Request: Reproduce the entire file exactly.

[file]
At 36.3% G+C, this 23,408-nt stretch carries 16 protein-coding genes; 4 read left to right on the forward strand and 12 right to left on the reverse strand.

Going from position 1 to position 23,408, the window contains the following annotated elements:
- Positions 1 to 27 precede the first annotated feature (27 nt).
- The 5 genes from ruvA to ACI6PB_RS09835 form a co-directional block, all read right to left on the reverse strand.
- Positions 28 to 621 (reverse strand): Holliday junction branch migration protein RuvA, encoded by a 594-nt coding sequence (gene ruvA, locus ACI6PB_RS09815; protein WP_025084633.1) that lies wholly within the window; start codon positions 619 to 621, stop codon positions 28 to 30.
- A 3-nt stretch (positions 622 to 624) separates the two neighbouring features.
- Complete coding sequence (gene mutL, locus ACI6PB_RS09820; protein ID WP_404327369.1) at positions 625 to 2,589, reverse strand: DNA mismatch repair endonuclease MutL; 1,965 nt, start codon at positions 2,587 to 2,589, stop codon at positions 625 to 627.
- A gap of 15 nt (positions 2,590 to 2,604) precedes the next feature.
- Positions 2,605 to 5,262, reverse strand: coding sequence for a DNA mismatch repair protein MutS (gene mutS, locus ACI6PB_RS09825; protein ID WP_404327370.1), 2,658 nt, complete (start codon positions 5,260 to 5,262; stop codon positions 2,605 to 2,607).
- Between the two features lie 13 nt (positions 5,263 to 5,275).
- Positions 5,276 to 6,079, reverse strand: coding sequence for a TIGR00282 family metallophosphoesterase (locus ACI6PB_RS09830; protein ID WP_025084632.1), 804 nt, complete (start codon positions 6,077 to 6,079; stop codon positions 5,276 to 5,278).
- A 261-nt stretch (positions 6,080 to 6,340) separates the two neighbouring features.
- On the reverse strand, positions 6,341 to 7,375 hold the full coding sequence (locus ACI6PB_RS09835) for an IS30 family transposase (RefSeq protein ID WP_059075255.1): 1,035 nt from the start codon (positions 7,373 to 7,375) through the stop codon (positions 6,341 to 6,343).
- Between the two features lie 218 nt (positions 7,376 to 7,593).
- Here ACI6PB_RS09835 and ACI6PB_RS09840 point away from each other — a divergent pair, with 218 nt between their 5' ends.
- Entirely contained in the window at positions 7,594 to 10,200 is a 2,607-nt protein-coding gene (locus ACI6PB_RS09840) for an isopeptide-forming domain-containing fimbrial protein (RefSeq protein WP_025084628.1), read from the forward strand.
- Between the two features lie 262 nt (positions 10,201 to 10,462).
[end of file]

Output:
At 36.3% G+C, this 23,408-nt stretch carries 16 protein-coding genes; 4 read left to right on the forward strand and 12 right to left on the reverse strand.

Going from position 1 to position 23,408, the window contains the following annotated elements:
- Positions 1 to 27 precede the first annotated feature (27 nt).
- The 5 genes from ruvA to ACI6PB_RS09835 form a co-directional block, all read right to left on the reverse strand.
- Positions 28 to 621 (reverse strand): Holliday junction branch migration protein RuvA, encoded by a 594-nt coding sequence (gene ruvA, locus ACI6PB_RS09815; protein WP_025084633.1) that lies wholly within the window; start codon positions 619 to 621, stop codon positions 28 to 30.
- A 3-nt stretch (positions 622 to 624) separates the two neighbouring features.
- Complete coding sequence (gene mutL, locus ACI6PB_RS09820; protein ID WP_404327369.1) at positions 625 to 2,589, reverse strand: DNA mismatch repair endonuclease MutL; 1,965 nt, start codon at positions 2,587 to 2,589, stop codon at positions 625 to 627.
- A gap of 15 nt (positions 2,590 to 2,604) precedes the next feature.
- Positions 2,605 to 5,262, reverse strand: coding sequence for a DNA mismatch repair protein MutS (gene mutS, locus ACI6PB_RS09825; protein ID WP_404327370.1), 2,658 nt, complete (start codon positions 5,260 to 5,262; stop codon positions 2,605 to 2,607).
- Between the two features lie 13 nt (positions 5,263 to 5,275).
- Positions 5,276 to 6,079, reverse strand: coding sequence for a TIGR00282 family metallophosphoesterase (locus ACI6PB_RS09830; protein ID WP_025084632.1), 804 nt, complete (start codon positions 6,077 to 6,079; stop codon positions 5,276 to 5,278).
- A 261-nt stretch (positions 6,080 to 6,340) separates the two neighbouring features.
- On the reverse strand, positions 6,341 to 7,375 hold the full coding sequence (locus ACI6PB_RS09835) for an IS30 family transposase (RefSeq protein ID WP_059075255.1): 1,035 nt from the start codon (positions 7,373 to 7,375) through the stop codon (positions 6,341 to 6,343).
- Between the two features lie 218 nt (positions 7,376 to 7,593).
- Here ACI6PB_RS09835 and ACI6PB_RS09840 point away from each other — a divergent pair, with 218 nt between their 5' ends.
- Entirely contained in the window at positions 7,594 to 10,200 is a 2,607-nt protein-coding gene (locus ACI6PB_RS09840) for an isopeptide-forming domain-containing fimbrial protein (RefSeq protein WP_025084628.1), read from the forward strand.
- Between the two features lie 262 nt (positions 10,201 to 10,462).